In This Week’s Newsletter …

grafted tomatoes on vineAir Flow
Keeping plants healthy and fed.
Feeding Tomatoes – Part Three

Nutrient Transporters!

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Air Flow
Good aeration around plant leaves has many benefits

read more…

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Vitalink FulvicFeeding Tomatoes – Part Three
Beam me up Scotty!

read more…

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Have your say!

Do let me know if you have any ideas or would like to make a contribution in some way. Free seeds if you tell of your tomato growing experiences or have an interesting story to share – please email me here. Comments can also take place at Facebook or in the comments section below.

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12 Responses

  1. stephen clark
    | Reply

    hi Nick,
    Nick do i need to remove side shoots on, tiny tim and totem tomatoes

    thanks Nick

  2. John Ferrier
    | Reply

    Hi Nick,
    I was talking to Izzy from the centre the other day about your latest tips concerning airflow.
    With three plants to a growbag my plants do look a bit congested. Izzy tells me that her mother used to reduce the length of the leaves by half, thereby allowing better airflow around the plant and more goodness going to the fruit. Niether of of us came to a conclusion to this and I promised to contact you about it. We would appreciate your comments.
    Best regards,
    JohnF

  3. douglas
    | Reply

    Hi,
    I have several ailsa craigs I need to put in their final pots.Im sure I read somewhere that one of the keys to success is to break off lower leaves and to. plant deep.Is that correct? How deep is deep enough and how deep is too deep? for example all of these ailsa craigs have flowering trusses maybe 4-6 inches higher than the base of the plant above the compost . KIND REGARDS

    • Nick
      | Reply

      Hi Douglas,
      I usually go down to about seed leaf level but if your trusses hang down to only 4-6 inches above the soil, it’s best to plant them to about the same depth as they are now, otherwise the toms will be resting on the soil.
      Cheers,
      Nick

  4. Derek Stones
    | Reply

    Had the same problem as Douglas with the Money Maker but will now carry on . Have been given a Tumbling Tom and a Sweet and Neat,would really appreciate some of your expert advice on how to get the best from them either in greenhouse or outside.Many thanks,Derek

    • Nick
      | Reply

      Hi Derek,
      Tumbling Tom is a trailing variety and doesn’t need support. Sweet and Neat, although a bush variety, does need a few support canes to stay upright once the fruit begins to grow otherwise the main stem won’t be able to cope with the weight. S&N doesn’t trail like Tumbling Tom.
      Regards,
      Nick

  5. alan pyper
    | Reply

    After 8days the nettle tea looks ready to go into containers with the weather being warm. Do u have to leave for 14days?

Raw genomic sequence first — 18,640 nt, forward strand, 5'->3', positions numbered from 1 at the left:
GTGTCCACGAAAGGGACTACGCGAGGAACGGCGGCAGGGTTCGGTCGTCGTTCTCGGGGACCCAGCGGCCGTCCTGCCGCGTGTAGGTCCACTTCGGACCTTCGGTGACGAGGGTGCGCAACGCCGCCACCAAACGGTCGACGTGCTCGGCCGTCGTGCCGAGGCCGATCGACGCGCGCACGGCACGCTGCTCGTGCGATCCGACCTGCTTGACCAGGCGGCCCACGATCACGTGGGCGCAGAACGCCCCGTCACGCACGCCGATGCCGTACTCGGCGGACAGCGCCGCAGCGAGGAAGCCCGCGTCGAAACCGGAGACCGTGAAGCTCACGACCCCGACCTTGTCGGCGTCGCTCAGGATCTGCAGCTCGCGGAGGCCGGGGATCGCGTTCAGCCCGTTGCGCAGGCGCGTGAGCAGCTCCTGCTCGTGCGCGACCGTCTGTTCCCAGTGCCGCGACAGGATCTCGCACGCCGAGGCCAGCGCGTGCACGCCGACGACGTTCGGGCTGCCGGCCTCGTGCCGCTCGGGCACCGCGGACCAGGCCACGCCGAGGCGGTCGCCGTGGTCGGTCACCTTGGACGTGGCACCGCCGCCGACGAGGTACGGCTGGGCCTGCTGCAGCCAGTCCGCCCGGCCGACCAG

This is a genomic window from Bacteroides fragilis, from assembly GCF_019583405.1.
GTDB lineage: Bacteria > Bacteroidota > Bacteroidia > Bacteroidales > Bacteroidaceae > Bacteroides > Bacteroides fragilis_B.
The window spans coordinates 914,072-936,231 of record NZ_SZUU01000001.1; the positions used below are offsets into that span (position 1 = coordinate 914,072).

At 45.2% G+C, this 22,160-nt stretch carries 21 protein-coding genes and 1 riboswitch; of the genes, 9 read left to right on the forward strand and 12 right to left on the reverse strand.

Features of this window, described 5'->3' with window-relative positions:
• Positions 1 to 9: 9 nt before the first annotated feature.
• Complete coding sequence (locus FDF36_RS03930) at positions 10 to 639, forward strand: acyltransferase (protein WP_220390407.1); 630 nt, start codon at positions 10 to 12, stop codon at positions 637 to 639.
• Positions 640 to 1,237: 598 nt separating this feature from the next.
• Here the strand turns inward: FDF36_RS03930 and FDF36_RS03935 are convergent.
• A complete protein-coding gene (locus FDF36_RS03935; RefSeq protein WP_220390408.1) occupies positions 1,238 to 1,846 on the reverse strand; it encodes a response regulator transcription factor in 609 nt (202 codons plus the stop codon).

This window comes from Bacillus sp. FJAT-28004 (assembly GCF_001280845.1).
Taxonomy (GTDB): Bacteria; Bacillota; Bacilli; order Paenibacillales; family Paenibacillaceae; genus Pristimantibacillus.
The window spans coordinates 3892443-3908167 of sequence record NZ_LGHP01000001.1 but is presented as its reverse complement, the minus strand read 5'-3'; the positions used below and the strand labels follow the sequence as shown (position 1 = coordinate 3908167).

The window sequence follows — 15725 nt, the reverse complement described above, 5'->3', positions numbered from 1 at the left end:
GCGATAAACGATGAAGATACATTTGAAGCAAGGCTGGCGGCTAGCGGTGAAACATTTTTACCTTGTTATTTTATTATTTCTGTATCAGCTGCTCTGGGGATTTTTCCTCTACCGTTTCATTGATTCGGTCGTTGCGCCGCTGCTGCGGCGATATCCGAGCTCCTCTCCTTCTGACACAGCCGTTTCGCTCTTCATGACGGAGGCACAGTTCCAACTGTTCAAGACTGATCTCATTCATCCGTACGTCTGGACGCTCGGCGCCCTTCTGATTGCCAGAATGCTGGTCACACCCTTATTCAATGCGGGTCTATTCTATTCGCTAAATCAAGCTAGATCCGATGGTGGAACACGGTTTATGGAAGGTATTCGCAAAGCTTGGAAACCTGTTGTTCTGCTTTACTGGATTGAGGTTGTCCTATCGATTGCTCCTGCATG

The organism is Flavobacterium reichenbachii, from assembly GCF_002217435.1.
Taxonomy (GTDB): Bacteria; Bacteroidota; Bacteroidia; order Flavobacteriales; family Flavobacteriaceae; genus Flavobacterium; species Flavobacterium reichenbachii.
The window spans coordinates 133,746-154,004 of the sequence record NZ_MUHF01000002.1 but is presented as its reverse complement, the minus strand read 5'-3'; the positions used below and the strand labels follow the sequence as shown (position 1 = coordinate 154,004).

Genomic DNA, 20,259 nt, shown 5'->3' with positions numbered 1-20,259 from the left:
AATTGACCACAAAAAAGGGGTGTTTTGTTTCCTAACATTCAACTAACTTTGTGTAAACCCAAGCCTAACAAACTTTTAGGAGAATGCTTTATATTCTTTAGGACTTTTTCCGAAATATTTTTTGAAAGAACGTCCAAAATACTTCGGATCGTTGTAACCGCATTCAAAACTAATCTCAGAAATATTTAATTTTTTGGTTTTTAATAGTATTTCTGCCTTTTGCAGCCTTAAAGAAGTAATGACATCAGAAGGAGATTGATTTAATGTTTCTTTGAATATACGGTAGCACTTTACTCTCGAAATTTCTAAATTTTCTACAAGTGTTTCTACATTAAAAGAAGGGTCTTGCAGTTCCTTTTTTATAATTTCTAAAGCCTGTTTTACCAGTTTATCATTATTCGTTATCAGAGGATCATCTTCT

• Nick
      | Reply

      Hi Alan,
      I would leave it for the 14 days – some gardeners will brew it for three to four weeks before use, but it can get very smelly!
      Cheers,
      Nick

  6. douglas
    | Reply

    Hi Nick
    I put 2 moneymakers in small pots in unheated greenhouse,probabley a bit early and it seems the cold got to them at night. Several leaves on both plants turned yellow and wilted.However growing tip seems ok and perhhaps 50% of remaining leaves dont look too bad.The shoots (1 on each) bearing the flowers seem ok,should I keep or get rid?Also cleaned greenhouse out with jeyes fluid 3 days ago ,left open but smell (fumes) of jeyes fluid remain ,will that affect any plants I put in greenhouse?
    kind regards

    • Nick
      | Reply

      Hi Douglas,
      They should be OK … just remove the yellow leaves.
      Jeyes fluid is very smelly but it does the job very well!
      I would be a bit cautious about strong chemical smells around tomato plants. Try spraying the inside of the greenhouse again with warm water and washing up liquid – it may reduce the small of the fluid once it dries.
      Regards,
      Nick

  7. mary norcott mrs
    | Reply

    DO NOT DO WHAT I DID WITH FIVE TOMATO PLANTS, PUT THEM IN 5″ POTS AND LEFT THEM UNTIL THEY WENT ALL SPINDLY AND LEGGY, WITH NO SIGNS OF FLOWERS TO COME, TOOK THEM OUTSIDE (IN THE VAIN HOPE OF RESCUE)TO POT THEM INTO THEIR FINAL LARGE POTS (TO NO AVAIL) AND WAS SO DISAPPOINTED I THREW THE LOT OF THEM INTO THE GARDEN BIN, I DID VERY WELL LAST YEAR GOT LOADS

    • Nick
      | Reply

      Hi Mary,
      Sorry to hear that you have had a plant disaster.
      I came back from holiday Friday to find that a lot of my young plants had been over-watered by the watering system and keeping them in half shade produced some leggy plants.
      I shall re-pot them as low as possible and hope that their stems will thicken-up.
      Regards,
      Nick

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